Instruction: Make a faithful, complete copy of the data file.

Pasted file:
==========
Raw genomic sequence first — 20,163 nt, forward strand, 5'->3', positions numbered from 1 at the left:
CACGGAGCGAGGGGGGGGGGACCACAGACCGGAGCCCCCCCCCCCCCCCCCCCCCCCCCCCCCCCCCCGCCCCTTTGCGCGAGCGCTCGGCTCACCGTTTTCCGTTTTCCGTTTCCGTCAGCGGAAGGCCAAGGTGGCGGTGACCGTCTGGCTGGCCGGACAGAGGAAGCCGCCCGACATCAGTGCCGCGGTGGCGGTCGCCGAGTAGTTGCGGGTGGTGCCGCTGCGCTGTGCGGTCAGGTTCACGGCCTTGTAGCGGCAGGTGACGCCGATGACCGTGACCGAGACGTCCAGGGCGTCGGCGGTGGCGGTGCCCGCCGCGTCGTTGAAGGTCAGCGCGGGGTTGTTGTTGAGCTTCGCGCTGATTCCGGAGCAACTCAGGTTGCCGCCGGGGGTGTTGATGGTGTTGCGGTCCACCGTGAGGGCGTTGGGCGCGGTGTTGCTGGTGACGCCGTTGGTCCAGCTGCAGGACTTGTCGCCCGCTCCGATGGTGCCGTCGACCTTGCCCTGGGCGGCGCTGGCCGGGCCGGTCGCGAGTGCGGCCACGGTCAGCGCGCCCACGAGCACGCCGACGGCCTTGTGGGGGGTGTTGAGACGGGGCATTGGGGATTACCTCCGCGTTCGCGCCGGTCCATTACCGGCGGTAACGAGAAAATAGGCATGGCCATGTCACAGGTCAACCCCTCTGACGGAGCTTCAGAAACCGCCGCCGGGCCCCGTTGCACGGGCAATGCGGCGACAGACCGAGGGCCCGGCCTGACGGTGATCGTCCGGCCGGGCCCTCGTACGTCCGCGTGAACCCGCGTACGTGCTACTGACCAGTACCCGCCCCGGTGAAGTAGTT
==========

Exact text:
Raw genomic sequence first — 20,163 nt, forward strand, 5'->3', positions numbered from 1 at the left:
CACGGAGCGAGGGGGGGGGGACCACAGACCGGAGCCCCCCCCCCCCCCCCCCCCCCCCCCCCCCCCCCGCCCCTTTGCGCGAGCGCTCGGCTCACCGTTTTCCGTTTTCCGTTTCCGTCAGCGGAAGGCCAAGGTGGCGGTGACCGTCTGGCTGGCCGGACAGAGGAAGCCGCCCGACATCAGTGCCGCGGTGGCGGTCGCCGAGTAGTTGCGGGTGGTGCCGCTGCGCTGTGCGGTCAGGTTCACGGCCTTGTAGCGGCAGGTGACGCCGATGACCGTGACCGAGACGTCCAGGGCGTCGGCGGTGGCGGTGCCCGCCGCGTCGTTGAAGGTCAGCGCGGGGTTGTTGTTGAGCTTCGCGCTGATTCCGGAGCAACTCAGGTTGCCGCCGGGGGTGTTGATGGTGTTGCGGTCCACCGTGAGGGCGTTGGGCGCGGTGTTGCTGGTGACGCCGTTGGTCCAGCTGCAGGACTTGTCGCCCGCTCCGATGGTGCCGTCGACCTTGCCCTGGGCGGCGCTGGCCGGGCCGGTCGCGAGTGCGGCCACGGTCAGCGCGCCCACGAGCACGCCGACGGCCTTGTGGGGGGTGTTGAGACGGGGCATTGGGGATTACCTCCGCGTTCGCGCCGGTCCATTACCGGCGGTAACGAGAAAATAGGCATGGCCATGTCACAGGTCAACCCCTCTGACGGAGCTTCAGAAACCGCCGCCGGGCCCCGTTGCACGGGCAATGCGGCGACAGACCGAGGGCCCGGCCTGACGGTGATCGTCCGGCCGGGCCCTCGTACGTCCGCGTGAACCCGCGTACGTGCTACTGACCAGTACCCGCCCCGGTGAAGTAGTT